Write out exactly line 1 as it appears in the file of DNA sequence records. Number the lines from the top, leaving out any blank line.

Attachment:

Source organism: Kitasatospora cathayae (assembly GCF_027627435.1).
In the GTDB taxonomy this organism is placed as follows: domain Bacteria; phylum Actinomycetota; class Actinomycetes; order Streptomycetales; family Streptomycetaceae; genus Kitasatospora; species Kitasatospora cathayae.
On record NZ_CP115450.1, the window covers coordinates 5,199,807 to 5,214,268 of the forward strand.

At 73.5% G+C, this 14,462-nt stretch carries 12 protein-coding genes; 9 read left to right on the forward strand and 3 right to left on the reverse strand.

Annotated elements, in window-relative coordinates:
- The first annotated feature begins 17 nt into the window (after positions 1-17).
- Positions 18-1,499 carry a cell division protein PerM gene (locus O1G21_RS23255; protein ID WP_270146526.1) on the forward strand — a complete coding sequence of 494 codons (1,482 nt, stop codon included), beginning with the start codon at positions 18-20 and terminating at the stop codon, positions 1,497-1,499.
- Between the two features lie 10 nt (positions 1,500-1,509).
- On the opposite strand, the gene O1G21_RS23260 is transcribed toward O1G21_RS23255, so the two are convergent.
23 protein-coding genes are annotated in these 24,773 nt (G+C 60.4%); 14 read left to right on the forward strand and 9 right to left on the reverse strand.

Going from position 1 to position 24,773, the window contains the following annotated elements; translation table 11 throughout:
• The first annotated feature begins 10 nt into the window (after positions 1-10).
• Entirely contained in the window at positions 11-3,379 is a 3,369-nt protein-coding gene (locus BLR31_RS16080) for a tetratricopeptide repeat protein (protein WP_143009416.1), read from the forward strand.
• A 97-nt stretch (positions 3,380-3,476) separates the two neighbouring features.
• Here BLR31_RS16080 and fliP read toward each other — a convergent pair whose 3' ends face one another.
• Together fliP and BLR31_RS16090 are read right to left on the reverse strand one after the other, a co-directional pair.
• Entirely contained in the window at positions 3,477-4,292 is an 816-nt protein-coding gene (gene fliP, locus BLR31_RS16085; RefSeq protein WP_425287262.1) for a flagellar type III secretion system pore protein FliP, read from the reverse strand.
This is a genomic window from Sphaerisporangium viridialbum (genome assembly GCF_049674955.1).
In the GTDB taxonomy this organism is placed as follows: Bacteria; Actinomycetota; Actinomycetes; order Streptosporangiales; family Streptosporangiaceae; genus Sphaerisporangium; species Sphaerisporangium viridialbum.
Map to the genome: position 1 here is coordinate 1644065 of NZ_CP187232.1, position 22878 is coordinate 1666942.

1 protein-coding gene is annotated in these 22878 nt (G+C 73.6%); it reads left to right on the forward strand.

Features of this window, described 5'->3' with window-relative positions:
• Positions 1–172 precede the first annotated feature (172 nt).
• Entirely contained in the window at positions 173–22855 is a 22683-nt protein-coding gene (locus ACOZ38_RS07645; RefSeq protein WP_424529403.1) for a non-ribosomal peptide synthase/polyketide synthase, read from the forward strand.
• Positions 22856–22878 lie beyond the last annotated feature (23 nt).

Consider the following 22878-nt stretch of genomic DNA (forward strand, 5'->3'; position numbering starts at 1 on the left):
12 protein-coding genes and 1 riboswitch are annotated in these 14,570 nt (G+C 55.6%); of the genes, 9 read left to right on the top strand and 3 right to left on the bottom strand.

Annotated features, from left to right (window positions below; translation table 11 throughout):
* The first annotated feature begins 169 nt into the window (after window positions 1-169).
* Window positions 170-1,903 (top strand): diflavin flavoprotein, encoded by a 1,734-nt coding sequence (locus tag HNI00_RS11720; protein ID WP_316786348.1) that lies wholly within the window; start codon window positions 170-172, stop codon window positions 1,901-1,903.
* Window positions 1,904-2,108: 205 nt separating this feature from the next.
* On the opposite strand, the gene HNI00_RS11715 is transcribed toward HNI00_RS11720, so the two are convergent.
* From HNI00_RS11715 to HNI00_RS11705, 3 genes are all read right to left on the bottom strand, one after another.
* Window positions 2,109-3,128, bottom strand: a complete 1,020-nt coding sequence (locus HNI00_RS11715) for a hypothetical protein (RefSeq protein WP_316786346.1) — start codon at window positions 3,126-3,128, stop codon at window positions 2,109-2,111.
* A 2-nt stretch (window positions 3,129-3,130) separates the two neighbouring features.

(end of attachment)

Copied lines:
Source organism: Kitasatospora cathayae (assembly GCF_027627435.1).